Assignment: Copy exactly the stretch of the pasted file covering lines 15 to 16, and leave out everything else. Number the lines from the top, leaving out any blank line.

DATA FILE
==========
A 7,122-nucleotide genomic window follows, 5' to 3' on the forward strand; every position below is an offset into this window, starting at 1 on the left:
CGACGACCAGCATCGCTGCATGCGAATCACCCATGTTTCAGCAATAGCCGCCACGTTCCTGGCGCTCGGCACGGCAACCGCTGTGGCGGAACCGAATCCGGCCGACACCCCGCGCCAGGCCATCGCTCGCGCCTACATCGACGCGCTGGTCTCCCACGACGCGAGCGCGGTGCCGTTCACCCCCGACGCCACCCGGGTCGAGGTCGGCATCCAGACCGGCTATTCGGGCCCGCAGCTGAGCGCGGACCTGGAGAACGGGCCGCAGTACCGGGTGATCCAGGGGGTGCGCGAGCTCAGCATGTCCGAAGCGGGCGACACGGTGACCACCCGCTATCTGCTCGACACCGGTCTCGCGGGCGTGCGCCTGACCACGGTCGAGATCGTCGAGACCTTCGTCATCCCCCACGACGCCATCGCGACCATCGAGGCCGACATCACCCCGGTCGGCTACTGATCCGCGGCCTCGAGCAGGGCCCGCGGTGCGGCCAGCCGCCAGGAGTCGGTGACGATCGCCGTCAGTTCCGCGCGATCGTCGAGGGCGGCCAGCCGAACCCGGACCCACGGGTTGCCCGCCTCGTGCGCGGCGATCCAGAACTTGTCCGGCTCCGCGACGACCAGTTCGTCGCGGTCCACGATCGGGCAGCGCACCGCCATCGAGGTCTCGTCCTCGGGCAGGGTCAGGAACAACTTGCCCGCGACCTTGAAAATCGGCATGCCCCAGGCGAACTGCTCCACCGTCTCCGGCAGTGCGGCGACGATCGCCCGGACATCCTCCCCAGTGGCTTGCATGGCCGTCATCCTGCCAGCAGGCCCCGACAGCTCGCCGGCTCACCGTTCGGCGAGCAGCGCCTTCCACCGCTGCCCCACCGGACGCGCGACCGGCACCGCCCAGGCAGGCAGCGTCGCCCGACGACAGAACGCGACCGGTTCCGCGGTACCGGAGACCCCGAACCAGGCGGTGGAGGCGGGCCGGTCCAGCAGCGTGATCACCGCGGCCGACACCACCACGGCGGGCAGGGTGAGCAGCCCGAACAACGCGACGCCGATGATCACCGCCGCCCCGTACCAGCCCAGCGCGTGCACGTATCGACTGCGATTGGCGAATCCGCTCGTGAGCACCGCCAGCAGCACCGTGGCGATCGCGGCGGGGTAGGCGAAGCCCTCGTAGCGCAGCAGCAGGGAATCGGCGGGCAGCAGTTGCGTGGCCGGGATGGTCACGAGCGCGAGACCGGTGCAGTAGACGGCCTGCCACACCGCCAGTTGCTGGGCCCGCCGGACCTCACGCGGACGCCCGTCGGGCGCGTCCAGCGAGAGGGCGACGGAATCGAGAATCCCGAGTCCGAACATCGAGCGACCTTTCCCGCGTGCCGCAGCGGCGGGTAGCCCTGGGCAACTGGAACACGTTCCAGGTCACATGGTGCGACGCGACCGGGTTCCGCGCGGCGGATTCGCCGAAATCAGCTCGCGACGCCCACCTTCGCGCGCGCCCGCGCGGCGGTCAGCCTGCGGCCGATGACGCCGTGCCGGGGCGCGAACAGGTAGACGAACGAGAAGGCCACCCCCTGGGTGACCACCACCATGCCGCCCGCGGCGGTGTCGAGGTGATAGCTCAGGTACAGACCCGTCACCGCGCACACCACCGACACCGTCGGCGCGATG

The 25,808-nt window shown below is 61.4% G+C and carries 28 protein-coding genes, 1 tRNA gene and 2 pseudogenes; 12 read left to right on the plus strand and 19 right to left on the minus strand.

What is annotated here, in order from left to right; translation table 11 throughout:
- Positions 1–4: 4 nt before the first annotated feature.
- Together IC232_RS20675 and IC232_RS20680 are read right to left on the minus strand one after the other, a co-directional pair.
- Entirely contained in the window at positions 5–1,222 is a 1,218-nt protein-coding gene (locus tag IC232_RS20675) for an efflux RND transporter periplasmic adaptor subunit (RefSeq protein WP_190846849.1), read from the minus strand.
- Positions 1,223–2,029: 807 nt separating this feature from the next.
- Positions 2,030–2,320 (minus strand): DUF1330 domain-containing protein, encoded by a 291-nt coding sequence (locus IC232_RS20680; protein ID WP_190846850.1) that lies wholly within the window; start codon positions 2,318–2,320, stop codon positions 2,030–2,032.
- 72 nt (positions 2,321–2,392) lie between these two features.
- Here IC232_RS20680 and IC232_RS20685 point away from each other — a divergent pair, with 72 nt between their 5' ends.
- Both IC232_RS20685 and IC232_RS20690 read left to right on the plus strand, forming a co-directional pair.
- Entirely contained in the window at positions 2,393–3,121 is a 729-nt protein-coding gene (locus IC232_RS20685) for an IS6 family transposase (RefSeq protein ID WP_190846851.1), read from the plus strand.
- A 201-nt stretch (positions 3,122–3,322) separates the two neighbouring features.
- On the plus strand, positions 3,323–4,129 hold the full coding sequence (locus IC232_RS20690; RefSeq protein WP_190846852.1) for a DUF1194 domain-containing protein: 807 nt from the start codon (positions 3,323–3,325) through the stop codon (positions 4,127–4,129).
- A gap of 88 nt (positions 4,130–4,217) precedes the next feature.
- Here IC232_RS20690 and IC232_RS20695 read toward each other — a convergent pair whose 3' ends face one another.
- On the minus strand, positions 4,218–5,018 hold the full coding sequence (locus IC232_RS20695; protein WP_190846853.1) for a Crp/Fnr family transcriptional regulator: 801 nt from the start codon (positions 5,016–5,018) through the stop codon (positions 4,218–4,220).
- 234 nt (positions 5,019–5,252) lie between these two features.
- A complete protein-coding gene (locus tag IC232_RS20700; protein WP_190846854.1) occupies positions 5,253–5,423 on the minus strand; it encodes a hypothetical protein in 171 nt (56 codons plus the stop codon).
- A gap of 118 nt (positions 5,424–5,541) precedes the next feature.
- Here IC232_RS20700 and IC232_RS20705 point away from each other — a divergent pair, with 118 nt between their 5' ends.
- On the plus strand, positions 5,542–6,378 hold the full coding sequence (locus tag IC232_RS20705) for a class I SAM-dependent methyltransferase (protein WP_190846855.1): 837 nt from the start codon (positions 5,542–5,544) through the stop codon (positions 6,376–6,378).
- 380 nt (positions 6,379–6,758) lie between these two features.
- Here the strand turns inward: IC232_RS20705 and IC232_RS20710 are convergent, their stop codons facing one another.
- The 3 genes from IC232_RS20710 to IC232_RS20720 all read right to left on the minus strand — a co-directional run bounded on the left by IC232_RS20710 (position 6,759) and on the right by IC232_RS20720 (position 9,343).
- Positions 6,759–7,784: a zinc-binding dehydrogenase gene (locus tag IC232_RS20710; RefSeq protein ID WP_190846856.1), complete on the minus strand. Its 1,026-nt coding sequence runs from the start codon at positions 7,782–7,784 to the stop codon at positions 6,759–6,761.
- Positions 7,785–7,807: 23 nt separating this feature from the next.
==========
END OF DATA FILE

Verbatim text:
- On the plus strand, positions 3,323–4,129 hold the full coding sequence (locus IC232_RS20690; RefSeq protein WP_190846852.1) for a DUF1194 domain-containing protein: 807 nt from the start codon (positions 3,323–3,325) through the stop codon (positions 4,127–4,129).
- A gap of 88 nt (positions 4,130–4,217) precedes the next feature.